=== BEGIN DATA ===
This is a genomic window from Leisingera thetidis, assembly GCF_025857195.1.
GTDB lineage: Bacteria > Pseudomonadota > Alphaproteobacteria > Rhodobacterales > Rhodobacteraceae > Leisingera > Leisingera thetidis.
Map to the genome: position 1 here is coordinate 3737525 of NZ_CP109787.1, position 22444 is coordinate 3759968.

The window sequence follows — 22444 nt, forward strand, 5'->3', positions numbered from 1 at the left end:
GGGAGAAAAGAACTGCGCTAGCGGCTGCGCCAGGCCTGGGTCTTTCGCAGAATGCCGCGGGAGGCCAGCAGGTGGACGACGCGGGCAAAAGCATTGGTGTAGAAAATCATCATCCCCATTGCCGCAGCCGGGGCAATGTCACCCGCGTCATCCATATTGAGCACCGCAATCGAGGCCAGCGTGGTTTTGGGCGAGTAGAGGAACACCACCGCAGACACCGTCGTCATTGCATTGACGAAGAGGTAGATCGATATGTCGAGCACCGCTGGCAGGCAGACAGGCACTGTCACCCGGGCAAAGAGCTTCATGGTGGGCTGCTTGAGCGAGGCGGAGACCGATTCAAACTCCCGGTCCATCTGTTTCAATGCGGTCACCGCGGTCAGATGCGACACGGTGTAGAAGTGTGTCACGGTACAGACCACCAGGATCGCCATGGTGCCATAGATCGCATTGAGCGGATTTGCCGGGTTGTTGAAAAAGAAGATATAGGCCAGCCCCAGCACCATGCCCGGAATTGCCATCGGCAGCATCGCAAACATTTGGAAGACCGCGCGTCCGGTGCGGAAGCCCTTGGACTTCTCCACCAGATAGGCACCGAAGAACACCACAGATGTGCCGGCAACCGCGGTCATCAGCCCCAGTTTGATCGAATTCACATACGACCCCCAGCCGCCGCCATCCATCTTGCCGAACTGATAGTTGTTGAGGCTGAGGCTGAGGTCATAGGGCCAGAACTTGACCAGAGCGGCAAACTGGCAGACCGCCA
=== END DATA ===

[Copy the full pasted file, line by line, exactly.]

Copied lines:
This is a genomic window from Leisingera thetidis, assembly GCF_025857195.1.
GTDB lineage: Bacteria > Pseudomonadota > Alphaproteobacteria > Rhodobacterales > Rhodobacteraceae > Leisingera > Leisingera thetidis.
Map to the genome: position 1 here is coordinate 3737525 of NZ_CP109787.1, position 22444 is coordinate 3759968.

The window sequence follows — 22444 nt, forward strand, 5'->3', positions numbered from 1 at the left end:
GGGAGAAAAGAACTGCGCTAGCGGCTGCGCCAGGCCTGGGTCTTTCGCAGAATGCCGCGGGAGGCCAGCAGGTGGACGACGCGGGCAAAAGCATTGGTGTAGAAAATCATCATCCCCATTGCCGCAGCCGGGGCAATGTCACCCGCGTCATCCATATTGAGCACCGCAATCGAGGCCAGCGTGGTTTTGGGCGAGTAGAGGAACACCACCGCAGACACCGTCGTCATTGCATTGACGAAGAGGTAGATCGATATGTCGAGCACCGCTGGCAGGCAGACAGGCACTGTCACCCGGGCAAAGAGCTTCATGGTGGGCTGCTTGAGCGAGGCGGAGACCGATTCAAACTCCCGGTCCATCTGTTTCAATGCGGTCACCGCGGTCAGATGCGACACGGTGTAGAAGTGTGTCACGGTACAGACCACCAGGATCGCCATGGTGCCATAGATCGCATTGAGCGGATTTGCCGGGTTGTTGAAAAAGAAGATATAGGCCAGCCCCAGCACCATGCCCGGAATTGCCATCGGCAGCATCGCAAACATTTGGAAGACCGCGCGTCCGGTGCGGAAGCCCTTGGACTTCTCCACCAGATAGGCACCGAAGAACACCACAGATGTGCCGGCAACCGCGGTCATCAGCCCCAGTTTGATCGAATTCACATACGACCCCCAGCCGCCGCCATCCATCTTGCCGAACTGATAGTTGTTGAGGCTGAGGCTGAGGTCATAGGGCCAGAACTTGACCAGAGCGGCAAACTGGCAGACCGCCA